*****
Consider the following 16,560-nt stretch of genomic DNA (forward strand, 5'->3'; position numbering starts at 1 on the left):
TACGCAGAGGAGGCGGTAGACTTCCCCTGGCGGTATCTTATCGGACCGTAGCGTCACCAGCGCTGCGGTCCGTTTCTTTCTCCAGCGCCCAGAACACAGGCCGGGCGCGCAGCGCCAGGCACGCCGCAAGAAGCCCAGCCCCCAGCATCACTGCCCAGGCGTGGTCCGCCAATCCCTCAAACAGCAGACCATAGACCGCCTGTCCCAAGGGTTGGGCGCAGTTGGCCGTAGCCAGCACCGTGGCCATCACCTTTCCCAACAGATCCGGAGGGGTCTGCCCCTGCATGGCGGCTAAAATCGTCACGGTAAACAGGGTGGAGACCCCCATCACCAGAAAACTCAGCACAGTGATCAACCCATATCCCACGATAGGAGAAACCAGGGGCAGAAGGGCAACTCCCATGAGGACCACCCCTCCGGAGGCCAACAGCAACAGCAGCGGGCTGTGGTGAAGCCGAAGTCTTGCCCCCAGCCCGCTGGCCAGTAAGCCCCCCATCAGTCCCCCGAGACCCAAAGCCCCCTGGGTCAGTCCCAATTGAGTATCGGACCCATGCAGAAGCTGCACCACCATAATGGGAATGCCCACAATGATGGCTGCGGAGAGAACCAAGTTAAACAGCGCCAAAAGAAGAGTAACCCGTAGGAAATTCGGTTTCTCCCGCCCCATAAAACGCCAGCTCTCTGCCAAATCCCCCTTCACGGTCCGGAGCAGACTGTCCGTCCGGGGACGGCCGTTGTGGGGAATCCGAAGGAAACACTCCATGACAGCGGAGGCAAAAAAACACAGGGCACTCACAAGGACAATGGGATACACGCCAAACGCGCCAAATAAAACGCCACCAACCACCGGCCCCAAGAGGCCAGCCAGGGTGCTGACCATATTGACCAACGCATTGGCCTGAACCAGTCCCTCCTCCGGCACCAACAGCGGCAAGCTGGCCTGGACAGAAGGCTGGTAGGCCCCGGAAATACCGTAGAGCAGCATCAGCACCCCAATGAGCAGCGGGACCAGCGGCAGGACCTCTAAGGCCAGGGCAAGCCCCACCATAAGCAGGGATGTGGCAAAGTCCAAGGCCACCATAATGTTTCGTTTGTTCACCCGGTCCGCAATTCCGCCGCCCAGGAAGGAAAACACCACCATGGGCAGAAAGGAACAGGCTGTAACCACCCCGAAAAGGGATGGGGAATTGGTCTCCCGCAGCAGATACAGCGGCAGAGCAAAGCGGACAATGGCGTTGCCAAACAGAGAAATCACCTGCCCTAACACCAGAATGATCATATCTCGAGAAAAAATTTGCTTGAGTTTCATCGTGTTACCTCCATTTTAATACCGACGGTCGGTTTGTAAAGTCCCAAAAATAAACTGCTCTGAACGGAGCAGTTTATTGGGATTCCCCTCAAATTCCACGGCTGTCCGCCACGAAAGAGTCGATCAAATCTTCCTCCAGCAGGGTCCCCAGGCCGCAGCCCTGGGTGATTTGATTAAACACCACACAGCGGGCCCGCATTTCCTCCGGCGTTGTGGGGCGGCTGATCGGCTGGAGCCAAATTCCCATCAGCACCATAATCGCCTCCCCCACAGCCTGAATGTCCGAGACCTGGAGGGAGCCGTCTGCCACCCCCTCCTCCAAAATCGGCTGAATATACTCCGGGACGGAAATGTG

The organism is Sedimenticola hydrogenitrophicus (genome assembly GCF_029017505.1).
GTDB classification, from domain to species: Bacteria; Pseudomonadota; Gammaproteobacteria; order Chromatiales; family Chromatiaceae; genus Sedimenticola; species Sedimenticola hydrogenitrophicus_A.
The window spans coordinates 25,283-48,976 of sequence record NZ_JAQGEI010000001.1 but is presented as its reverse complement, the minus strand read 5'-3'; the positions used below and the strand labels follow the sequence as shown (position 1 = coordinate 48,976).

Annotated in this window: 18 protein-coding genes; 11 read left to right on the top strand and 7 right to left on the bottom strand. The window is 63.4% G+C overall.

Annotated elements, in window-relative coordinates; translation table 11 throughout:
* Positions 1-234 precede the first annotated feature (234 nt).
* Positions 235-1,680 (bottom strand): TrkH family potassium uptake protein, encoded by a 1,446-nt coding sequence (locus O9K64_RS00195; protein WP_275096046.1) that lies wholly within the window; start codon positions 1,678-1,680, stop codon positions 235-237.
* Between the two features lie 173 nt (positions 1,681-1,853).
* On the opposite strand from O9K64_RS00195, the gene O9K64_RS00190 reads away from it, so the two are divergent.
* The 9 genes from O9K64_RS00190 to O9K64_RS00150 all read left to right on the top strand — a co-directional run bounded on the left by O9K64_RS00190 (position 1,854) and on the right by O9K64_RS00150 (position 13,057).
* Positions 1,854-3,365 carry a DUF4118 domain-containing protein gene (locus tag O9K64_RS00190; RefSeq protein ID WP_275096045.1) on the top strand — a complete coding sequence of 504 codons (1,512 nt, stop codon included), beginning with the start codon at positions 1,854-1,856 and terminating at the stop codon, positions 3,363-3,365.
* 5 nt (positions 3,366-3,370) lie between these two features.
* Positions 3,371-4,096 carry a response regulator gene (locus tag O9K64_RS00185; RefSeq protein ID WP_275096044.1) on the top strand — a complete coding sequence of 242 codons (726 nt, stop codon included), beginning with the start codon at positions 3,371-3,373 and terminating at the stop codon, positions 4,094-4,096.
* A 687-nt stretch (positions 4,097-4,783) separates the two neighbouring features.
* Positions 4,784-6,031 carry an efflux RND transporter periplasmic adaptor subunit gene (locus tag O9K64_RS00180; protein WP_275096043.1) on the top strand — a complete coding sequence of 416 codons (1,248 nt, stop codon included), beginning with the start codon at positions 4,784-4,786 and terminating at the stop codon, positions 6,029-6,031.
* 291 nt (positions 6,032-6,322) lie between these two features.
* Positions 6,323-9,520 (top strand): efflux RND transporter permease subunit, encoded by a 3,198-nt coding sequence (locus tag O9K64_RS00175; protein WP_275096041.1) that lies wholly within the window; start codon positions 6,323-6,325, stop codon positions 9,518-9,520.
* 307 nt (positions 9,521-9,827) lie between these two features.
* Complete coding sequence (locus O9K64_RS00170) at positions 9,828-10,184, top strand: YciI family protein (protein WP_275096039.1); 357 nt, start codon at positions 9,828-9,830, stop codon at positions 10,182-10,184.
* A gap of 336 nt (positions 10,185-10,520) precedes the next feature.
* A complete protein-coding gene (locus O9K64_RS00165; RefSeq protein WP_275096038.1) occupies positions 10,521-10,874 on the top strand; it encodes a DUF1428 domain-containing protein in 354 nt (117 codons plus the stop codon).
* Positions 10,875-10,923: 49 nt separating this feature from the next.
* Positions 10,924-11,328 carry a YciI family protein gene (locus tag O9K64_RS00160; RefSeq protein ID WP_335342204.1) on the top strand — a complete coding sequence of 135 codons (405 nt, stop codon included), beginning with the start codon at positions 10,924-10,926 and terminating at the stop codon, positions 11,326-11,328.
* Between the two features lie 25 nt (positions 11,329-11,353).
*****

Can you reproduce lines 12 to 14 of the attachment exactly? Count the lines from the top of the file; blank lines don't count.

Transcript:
* The 9 genes from O9K64_RS00190 to O9K64_RS00150 all read left to right on the top strand — a co-directional run bounded on the left by O9K64_RS00190 (position 1,854) and on the right by O9K64_RS00150 (position 13,057).
* Positions 1,854-3,365 carry a DUF4118 domain-containing protein gene (locus tag O9K64_RS00190; RefSeq protein ID WP_275096045.1) on the top strand — a complete coding sequence of 504 codons (1,512 nt, stop codon included), beginning with the start codon at positions 1,854-1,856 and terminating at the stop codon, positions 3,363-3,365.
* 5 nt (positions 3,366-3,370) lie between these two features.